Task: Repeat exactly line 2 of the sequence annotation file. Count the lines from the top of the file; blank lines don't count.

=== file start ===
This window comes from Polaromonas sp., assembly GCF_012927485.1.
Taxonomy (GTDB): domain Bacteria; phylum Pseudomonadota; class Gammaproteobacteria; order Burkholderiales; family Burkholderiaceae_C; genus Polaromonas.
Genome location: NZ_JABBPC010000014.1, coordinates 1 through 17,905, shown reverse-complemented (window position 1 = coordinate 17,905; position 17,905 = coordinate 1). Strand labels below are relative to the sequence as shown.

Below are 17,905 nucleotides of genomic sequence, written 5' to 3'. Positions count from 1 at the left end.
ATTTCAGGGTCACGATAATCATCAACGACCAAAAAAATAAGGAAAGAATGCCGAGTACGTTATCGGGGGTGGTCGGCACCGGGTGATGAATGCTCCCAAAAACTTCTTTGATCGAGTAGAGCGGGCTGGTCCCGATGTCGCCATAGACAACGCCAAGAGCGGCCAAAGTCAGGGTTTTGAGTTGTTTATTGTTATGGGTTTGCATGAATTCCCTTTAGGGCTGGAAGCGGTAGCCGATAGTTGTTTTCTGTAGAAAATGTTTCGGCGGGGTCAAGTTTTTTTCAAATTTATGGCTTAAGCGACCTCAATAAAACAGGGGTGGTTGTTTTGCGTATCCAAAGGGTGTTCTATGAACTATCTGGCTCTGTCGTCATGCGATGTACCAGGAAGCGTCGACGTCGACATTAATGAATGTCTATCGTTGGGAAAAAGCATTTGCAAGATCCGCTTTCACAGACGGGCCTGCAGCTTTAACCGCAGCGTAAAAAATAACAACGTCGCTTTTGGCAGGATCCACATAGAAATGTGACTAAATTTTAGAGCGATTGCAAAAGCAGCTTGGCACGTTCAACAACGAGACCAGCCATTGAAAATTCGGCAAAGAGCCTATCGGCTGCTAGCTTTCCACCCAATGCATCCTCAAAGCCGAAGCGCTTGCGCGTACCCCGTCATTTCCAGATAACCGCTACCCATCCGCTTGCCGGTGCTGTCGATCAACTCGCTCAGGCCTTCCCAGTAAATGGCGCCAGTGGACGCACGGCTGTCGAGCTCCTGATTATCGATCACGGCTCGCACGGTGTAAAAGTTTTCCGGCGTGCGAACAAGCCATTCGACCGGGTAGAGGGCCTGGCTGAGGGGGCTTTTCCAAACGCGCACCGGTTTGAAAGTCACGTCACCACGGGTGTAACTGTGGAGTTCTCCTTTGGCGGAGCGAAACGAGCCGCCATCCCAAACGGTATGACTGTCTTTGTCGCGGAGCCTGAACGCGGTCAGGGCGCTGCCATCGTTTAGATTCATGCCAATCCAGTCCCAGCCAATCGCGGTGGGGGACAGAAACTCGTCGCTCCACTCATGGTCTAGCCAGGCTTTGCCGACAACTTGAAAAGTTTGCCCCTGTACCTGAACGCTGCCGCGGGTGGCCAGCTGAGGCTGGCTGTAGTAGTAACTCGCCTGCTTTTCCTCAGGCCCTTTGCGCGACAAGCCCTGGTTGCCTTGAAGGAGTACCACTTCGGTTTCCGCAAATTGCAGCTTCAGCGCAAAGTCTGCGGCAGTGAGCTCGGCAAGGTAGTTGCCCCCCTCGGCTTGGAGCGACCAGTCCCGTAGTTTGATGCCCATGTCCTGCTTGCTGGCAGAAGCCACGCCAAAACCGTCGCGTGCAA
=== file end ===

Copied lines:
Taxonomy (GTDB): domain Bacteria; phylum Pseudomonadota; class Gammaproteobacteria; order Burkholderiales; family Burkholderiaceae_C; genus Polaromonas.